What Local Historic District DOES NOT do: · Does not regulate paint colors · Does not require repairs or renovations to be made · Does not increase taxes beyond normal increases for the City or County · Does not prevent additions · Does not prevent non-contributing homes from being demolished · Does not require use of historic materials or historic building methods · Does not require that you open you home to the public · Does not restrict routine maintenance of properties
What Local Historic District DOES do: · Recognizes that Oakhurst has a distinctive historic character important to the overall character of the City of Decatur · Encourages creative and compatible development with historic areas · Requires that a Certificate of Appropriateness be obtained for exterior changes to contributing properties, demolition of buildings, and new construction. · Applies only to major renovations to the exterior of your home. Interior renovations are not restricted.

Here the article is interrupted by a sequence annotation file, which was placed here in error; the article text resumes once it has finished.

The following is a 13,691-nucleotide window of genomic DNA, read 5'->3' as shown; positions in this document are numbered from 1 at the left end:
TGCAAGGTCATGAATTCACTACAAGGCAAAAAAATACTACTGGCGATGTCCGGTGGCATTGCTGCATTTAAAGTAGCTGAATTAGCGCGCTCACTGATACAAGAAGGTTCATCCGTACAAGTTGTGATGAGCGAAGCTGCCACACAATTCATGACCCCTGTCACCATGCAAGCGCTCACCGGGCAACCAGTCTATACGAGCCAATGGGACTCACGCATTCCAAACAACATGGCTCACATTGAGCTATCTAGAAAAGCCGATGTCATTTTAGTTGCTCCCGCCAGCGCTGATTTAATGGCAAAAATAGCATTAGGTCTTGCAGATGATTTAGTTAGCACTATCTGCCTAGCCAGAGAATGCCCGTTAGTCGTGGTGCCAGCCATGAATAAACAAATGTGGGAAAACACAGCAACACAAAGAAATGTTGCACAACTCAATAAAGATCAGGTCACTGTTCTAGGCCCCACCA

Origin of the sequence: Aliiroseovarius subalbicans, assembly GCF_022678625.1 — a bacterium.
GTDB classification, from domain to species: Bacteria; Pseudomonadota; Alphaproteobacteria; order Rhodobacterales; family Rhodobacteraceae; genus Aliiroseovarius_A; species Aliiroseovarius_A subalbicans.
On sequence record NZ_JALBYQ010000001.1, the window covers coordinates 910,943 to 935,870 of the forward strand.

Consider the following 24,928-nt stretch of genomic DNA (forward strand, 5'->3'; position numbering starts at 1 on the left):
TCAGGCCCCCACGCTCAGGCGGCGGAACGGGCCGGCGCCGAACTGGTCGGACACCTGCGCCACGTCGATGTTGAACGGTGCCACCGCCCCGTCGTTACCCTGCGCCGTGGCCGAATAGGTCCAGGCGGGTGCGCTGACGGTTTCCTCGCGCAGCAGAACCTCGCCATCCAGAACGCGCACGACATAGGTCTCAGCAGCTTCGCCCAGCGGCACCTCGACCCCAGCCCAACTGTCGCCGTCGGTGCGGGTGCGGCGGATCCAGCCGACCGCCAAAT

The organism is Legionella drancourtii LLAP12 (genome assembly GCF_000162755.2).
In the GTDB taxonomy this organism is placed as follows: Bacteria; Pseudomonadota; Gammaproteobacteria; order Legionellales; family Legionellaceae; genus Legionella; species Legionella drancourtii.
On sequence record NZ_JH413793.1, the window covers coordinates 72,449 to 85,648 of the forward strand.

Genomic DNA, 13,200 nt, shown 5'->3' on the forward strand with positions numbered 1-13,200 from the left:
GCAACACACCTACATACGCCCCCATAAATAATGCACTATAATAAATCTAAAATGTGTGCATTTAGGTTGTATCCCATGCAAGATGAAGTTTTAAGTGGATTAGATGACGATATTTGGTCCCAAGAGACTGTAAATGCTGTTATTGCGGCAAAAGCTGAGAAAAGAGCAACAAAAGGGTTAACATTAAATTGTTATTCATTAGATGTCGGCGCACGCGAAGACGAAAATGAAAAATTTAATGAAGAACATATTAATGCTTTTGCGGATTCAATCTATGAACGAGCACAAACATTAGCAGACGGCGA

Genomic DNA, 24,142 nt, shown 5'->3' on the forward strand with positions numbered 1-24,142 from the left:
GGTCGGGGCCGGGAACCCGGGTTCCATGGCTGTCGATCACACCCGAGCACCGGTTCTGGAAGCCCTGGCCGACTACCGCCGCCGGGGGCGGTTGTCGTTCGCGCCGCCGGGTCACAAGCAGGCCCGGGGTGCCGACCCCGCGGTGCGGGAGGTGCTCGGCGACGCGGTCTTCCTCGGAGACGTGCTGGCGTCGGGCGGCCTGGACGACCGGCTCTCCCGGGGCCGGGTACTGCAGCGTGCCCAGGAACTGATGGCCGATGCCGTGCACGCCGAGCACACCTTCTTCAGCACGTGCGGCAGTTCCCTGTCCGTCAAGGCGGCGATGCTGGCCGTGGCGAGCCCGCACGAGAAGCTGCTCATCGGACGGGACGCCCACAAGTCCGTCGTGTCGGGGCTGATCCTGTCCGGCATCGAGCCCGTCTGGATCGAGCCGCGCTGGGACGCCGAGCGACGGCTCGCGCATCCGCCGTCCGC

Monday, August 13, 2007

Would you please provide the addresses for each of the homes demolished in Oakhurst during the last 5 years?

Anonymous said...
Would you please provide the addresses for each of the homes demolished in Oakhurst during the last 5 years? Also, how many of those homes were uninhabitable?

We will provide the addresses in a separate post. The attached map shows major renovations (green) and new construction (orange) in the Oakhurst area from 2000 - 2005. We will update the map with 2006 & 2007 (so far) data soon. Some of the new construction on the map was on vacant lots.

We are not certain we can really answer your second question. The homes have been demolished and therefore the question of whether they could be inhabited is lost. Our own recollection is that in most cases someone was living in the home prior to the demolition. We do know that one demolition that does not show up on this map - 220 Third Avenue - was not inhabitable.

The map shows another very important detail. On a larger view Oakhurst has more demolitions than any other part of the City of Decatur. The proposed boundaries of the nominated local historic district has fewer demolitions and therefore is one of the more intact areas with a consistent bungalow housing style and time of development.